At the end of Monivea Rd. we turn right and then left into Blakeney Road.

Before we go under yet another railway line, there is on our right a pair of houses that must either be much older than all the others or a thirties modern copy of something older.

Unfortunately they have been pebble-dashed, so you can't be certain.

Pebbledashing is a process by which first of all wet cement is smeared all over the house and then large quantities of small stones are hurled at it, so that some stick.

I have seen a machine designed to do it with.

It was a box with a wheel with flaps on it that could be cranked.

You fill the box up with stones and start winding whilst aiming it at the appropriate part of the building.

I presume all windows are boarded up first

It is something people often do in the mistaken belief that It will raise the value of a house, when in fact it will frequently do the opposite.

It is a little like reading between the lines.

I am sure you will be able to visualise what these houses should look like.Imagine them with probably a tall chimney at each end, though sometimes houses like this are seen with one big chimney in the middle shared between the two.

Even the front door on one of them seems to be the wrong one.

OK. we`ll walk under the railway, and turn right into Hayne Rd.

For someone who knows the suburbs it is quite easy to get an idea of what Hayne Road is about.

It was originally large villas - almost mansions - with about an eighty foot frontage and three hundred feet of garden.

In metric that is about 24 metres by 90 metres.

Now they're all blocks of middle-class flats.

But no.

What about number twelve and it's coach-house, now noticeably two separate lots because of the different gardening styles?

The gap in the massive yew hedge opposite looks promising, but when we go over and look in it turns out to be more sixties flats.

Nuber eighteen is managing to hang on in there, though, and has the misleading label "nineteen thirty five - Hayne Court".

Don't believe it.

That type of architecture belongs to eighteen eighty five and has been re-labelled by a developer.

Number 20 - also an original - belongs to a charity concerned with mental health - Mind.

We can't avoid the traffic forever.

Let's turn left across the fire station forecourt and head towards the High Street.

Across the road to the right when we reach the roundabout there is a terrace of Victorian shops with upper parts where the shopkeeping families used to live, but we are going straight ahead to look at what might now be argued to be the more genuine Beckenham: the High Street.

Look up, not across, to see what I'm talking about.

Shopkeepers don`t seem to know much about design.

Then again, neither do architects.

But can you see?

We' ve got everything here, including thirties modern, forties modern, suburban mock tudor (which is a style alI on it's own) on the right, and even two buildings that may be older than 1930 two doors down from there.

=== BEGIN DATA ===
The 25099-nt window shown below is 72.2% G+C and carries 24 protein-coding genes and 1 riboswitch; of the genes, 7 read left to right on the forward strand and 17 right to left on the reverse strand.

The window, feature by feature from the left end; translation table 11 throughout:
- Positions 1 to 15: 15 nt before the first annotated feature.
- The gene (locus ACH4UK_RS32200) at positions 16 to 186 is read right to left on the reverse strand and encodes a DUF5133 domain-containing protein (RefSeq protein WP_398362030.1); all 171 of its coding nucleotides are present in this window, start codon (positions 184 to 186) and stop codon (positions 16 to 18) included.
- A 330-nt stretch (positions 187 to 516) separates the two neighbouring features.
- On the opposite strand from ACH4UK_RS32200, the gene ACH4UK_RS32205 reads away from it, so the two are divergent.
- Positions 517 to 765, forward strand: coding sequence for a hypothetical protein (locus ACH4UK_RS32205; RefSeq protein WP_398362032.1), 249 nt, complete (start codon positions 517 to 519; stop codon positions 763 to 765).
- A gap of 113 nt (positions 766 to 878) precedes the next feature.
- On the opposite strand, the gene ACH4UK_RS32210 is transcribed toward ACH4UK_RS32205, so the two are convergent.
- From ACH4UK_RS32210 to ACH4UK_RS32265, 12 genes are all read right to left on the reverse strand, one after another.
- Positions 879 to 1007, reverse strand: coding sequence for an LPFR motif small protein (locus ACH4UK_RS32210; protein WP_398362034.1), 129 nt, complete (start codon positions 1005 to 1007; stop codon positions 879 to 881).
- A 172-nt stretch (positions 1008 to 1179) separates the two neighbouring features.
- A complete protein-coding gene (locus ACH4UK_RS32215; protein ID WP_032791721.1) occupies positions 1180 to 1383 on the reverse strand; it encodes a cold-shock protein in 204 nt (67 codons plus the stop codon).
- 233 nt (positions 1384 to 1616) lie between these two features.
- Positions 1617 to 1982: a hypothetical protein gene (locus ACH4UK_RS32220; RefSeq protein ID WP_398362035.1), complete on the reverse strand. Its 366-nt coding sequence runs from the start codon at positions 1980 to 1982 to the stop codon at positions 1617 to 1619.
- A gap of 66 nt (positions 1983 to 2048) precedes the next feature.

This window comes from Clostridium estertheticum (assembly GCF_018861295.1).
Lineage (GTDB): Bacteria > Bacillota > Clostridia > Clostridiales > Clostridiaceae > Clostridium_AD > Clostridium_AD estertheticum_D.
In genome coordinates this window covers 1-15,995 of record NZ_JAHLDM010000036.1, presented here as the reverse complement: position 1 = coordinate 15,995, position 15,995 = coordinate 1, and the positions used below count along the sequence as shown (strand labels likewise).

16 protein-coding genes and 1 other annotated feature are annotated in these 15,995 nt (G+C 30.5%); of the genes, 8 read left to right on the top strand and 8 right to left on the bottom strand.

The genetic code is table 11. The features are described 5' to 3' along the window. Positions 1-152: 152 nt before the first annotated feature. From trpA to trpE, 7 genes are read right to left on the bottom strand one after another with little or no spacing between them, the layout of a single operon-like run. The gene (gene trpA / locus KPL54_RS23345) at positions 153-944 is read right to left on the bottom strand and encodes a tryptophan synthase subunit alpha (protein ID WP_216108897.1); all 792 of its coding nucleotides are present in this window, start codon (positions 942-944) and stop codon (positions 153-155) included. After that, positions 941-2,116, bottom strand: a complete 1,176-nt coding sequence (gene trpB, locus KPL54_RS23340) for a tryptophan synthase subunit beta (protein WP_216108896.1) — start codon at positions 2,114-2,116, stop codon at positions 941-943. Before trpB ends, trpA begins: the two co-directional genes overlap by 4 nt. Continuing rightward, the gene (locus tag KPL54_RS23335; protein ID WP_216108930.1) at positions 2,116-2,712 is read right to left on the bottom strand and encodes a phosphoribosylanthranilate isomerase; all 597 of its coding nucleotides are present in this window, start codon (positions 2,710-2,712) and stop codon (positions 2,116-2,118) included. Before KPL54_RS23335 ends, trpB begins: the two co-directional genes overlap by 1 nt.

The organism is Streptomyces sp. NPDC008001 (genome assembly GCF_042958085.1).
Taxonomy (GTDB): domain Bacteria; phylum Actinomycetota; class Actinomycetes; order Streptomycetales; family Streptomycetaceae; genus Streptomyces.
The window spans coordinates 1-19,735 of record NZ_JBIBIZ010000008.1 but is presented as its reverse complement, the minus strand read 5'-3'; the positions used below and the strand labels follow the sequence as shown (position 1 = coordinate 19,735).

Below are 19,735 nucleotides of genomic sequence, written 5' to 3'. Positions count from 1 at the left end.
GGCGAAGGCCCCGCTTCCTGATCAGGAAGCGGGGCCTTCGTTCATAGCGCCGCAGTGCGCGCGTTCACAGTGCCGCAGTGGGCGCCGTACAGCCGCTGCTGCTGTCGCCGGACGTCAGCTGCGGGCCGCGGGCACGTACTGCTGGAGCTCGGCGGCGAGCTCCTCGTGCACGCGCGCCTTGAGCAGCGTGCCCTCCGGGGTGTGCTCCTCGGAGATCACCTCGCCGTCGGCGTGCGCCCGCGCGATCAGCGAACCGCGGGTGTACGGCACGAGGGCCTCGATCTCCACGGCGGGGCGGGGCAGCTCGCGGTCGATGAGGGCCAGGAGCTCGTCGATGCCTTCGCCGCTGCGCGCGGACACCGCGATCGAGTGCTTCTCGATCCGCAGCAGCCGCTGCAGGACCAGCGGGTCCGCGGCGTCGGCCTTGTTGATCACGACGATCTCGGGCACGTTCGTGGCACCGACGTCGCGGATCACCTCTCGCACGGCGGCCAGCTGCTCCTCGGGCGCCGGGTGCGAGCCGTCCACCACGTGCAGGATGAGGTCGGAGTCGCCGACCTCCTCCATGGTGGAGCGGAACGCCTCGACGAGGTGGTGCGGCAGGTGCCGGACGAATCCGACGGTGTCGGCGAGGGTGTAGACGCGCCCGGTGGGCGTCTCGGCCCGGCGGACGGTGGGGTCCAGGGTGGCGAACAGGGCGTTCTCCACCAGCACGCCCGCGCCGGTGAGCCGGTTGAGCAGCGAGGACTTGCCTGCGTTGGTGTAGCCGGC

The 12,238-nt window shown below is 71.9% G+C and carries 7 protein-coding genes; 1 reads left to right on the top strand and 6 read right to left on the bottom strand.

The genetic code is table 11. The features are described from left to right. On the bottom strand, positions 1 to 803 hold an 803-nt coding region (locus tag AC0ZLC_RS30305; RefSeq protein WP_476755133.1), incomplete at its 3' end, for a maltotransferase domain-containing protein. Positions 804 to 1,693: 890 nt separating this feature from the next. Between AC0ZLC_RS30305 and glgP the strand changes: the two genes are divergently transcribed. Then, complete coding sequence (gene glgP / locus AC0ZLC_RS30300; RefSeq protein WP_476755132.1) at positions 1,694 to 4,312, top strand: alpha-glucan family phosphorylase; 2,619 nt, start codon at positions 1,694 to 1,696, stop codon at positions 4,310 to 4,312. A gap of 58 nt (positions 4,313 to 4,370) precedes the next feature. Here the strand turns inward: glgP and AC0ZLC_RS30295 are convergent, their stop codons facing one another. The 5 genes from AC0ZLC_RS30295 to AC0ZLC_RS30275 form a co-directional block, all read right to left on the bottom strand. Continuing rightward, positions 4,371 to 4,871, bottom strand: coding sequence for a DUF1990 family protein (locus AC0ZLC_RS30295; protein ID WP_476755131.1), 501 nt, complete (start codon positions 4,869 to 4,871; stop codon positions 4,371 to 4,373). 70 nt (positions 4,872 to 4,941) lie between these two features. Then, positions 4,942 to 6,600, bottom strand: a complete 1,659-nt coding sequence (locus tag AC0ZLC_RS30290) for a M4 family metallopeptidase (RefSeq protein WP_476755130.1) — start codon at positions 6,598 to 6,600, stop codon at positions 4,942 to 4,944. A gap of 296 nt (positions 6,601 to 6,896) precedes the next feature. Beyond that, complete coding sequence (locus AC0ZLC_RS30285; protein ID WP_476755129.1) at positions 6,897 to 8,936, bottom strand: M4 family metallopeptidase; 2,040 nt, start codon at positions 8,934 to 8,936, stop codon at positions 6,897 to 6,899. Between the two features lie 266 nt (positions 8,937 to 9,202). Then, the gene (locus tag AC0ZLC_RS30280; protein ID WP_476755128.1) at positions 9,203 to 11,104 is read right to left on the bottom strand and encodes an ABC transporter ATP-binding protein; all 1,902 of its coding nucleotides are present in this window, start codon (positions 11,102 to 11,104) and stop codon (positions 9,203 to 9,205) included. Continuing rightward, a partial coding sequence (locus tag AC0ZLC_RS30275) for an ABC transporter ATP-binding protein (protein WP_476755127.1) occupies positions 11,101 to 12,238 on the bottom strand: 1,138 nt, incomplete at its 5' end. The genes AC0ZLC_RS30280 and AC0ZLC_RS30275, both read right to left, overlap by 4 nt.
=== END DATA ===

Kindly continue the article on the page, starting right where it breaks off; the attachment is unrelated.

this is almost certainly where the original Beckenham High St. Was, but every ancient building has either disappeared or has been disguised, and in a strange way the whole thing manages to tell you it is a fake.

But I like it.

The Drive, on our left, is probably what city people in 1920 would have thought of as rural homes.

If we walk a little further, we can now see on our right some real old buildings.

It may surprise you to know that I don't mean the Three Tuns, which may or may not be old, but the houses to the left of it.

I have seen houses like this in illustrations for certain of Dickens' books, so in the light of the stories they illustrate I think this type of house is probably 1860's.

Further down on the right we have Ye George Inn, which could be anything but for it's porch, which I cannot envisage as being anything other than early 19th century.

A look at the interior suggests early Victorian modernised thirty times over, culminating in an attempt to return to the original design.

So what we have is probably original early Victorian modernised to suburban mock Victorian.

The brewers might have saved money by leaving it all alone.

I once went in here and sat for a while with a glass of something, but the piped music, though quiet, was relentless, and I felt forced to leave.

You couldn't have come in here for a quiet chat on that day.

Further down on the left there are some real Victorian shops again, but as it is only the tops that are original it is difficult to tell more exactly what age they are.

At the cross roads, we will turn left, but not before lookinng at the fine ornamental garden in front of the public conveniences (comfort stations) on the right.

Had we gone straight ahead, we would have come back into the 1880's again, and I think that must be the sign of the other side of Beckenham because from then onwards towards Bromley the buildings get newer and newer.

But we're turning left.

There are more Victorian shops here, and the church which seems quite old - but which was knocked down and rebuilt at various stages between the middle of last century and early this century.